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University of Guelph

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Medicinal

GRIPP Goldenseal Hydrastis canadensis

For thousands of years humans have relied upon the therapeutic properties of plants for treating a wide spectrum of ailments. Today, medicinal plants are still an important component for ensuring ones healthy and mindfulness, with natural health products or herbal supplements sales representing a 7.45 billion USD industry in North America in 2016. Increased demand for medicinal plant products has led to increased pressures being placed on wild populations due to over-harvesting. Furthermore, these populations are also increasingly becoming threatened or endangered due to habitat loss and climate change. To address this complex issue, GRIPP is currently working to ensure that medicinal plant populations remain for future generations by developing in vitro technologies which promote sustainable cultivation of medicinal species as well as their long-term survival in the wild.

Did you Know?

Goldenseal was recently listed as Vulnerable by the IUCN Red List

GRIPP Goldenseal Hydrastis canadensis
  • Historically goldenseal was a revered medicinal plant amongst North American indigenous peoples as well as early settlers.
  • Although leaves, seeds, fruits and whole plants have reportedly been used as medicine, the roots are most often employed medicinally for a wide spectrum of conditions.
  • Today, goldenseal root is heavily sought after for domestic and international trade in both the United States and Canada. While a good portion of commercially sold raw materials are believed to come from cultivated sources, it is unclear how much is being collected in the wild as there are limited restrictions in place to prevent wild-harvesting.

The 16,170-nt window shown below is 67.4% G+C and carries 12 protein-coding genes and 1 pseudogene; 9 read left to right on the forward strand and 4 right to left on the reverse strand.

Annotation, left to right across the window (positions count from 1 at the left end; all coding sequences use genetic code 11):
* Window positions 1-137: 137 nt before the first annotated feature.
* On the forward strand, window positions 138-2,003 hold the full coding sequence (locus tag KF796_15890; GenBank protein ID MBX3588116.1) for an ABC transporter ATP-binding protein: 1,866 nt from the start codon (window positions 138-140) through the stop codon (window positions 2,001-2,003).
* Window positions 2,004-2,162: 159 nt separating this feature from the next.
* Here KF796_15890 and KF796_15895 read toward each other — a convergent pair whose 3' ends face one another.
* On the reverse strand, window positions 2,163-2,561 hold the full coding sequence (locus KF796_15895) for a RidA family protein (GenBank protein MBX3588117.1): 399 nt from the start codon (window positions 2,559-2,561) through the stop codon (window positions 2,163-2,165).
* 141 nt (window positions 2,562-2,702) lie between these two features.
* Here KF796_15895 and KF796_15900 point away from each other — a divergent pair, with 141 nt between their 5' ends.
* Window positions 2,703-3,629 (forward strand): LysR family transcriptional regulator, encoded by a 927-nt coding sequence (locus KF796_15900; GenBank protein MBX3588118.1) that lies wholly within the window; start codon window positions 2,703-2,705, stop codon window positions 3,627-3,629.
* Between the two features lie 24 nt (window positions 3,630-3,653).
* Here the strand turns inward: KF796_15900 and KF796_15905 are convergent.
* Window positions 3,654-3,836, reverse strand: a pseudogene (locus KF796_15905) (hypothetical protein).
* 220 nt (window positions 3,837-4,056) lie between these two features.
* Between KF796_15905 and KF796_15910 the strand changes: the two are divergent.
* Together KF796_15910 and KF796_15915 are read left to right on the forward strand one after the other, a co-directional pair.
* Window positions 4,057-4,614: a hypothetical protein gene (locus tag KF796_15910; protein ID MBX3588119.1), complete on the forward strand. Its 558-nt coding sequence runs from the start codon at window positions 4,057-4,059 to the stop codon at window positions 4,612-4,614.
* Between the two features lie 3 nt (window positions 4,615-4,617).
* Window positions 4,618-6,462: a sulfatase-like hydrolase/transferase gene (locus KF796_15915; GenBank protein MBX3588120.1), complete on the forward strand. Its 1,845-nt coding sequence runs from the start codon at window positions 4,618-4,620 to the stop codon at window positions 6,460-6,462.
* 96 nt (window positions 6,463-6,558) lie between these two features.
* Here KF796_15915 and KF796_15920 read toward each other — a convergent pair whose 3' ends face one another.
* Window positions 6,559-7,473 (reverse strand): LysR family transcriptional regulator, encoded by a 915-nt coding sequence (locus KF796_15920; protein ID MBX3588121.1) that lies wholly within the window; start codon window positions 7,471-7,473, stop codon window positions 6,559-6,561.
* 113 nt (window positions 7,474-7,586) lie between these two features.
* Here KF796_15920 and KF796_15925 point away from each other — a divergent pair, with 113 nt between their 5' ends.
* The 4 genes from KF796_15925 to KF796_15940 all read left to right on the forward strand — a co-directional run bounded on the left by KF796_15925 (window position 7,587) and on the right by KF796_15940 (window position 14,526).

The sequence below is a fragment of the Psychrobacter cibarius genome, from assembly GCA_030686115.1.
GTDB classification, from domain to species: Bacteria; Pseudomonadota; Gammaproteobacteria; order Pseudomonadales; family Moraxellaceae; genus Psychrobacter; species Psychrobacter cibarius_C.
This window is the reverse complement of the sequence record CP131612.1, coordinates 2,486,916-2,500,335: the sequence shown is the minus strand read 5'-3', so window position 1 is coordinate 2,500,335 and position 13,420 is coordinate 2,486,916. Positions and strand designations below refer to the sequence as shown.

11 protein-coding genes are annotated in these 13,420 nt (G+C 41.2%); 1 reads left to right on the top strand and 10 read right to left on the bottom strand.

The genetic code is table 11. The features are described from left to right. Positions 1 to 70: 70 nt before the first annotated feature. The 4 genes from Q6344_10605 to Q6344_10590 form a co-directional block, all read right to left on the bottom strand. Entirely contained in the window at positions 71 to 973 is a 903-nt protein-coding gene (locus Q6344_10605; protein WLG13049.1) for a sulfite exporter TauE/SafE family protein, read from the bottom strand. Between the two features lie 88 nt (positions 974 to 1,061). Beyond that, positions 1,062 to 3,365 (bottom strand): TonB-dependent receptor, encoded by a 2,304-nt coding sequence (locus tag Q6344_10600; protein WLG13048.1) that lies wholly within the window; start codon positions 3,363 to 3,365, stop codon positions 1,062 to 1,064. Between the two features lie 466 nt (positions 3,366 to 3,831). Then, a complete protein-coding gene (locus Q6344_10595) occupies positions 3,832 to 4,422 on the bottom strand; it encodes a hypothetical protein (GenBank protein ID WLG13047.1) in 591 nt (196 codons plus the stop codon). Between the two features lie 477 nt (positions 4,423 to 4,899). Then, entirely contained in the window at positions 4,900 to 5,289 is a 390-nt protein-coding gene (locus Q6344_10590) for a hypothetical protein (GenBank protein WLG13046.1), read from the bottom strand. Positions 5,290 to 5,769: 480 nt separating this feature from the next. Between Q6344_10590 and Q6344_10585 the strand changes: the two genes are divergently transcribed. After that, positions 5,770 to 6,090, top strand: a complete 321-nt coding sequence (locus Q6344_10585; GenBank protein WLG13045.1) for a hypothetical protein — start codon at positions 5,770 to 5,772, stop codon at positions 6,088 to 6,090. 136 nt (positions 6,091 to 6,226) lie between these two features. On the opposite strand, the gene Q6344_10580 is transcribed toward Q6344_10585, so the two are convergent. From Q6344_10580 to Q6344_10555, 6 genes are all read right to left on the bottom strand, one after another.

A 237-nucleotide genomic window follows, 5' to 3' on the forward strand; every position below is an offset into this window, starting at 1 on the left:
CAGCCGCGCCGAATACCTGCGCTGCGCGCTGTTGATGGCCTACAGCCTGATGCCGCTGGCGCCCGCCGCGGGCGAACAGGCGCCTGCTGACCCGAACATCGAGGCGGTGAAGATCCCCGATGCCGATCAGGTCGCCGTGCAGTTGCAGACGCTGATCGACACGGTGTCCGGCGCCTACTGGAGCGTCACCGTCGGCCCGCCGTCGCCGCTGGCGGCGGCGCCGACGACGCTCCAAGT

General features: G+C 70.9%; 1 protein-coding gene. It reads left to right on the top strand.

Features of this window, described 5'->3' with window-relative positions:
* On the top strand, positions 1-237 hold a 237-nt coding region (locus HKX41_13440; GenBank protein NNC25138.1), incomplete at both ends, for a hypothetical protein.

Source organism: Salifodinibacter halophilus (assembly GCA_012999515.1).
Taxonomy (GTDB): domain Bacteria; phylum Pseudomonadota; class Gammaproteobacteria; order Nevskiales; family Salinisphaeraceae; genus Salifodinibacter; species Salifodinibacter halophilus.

• Goldenseal root is currently listed under Appendix II of the CITES (Convention for International Trade on Endangered Species of Wild Fauna and Flora) requiring exporters to proof that specimens were collected legally and not in a manner which threatens the long-term survival of the species.
Find out more about what GRIPP is doing to conserve Goldenseal populations

American Ginseng has been traded internationally for its medicinal benefits since the 18th Century, at one point rivalling the fur trade.

GRIPP American Ginseng Panax quinquefolius
  • The medicinal benefits of American ginseng have long been known by North American indigenous peoples.
  • In 1715, export to China was initiated by a Jesuit priest who had read descriptions from China regarding the benefits of ginseng and decided to export to Hong Kong.
  • Severe over harvesting in the past led wild American ginseng to become rare in Canadian forests.
  • Collection of American ginseng from the wild is not permitted in Canada.
  • American ginseng is grown commercially. It is considered Canada’s largest field grown export, with over 2.63 million kilograms being exported annually (Value greater than $239 million dollars).
Find out more about what GRIPP is doing to conserve American Ginseng populations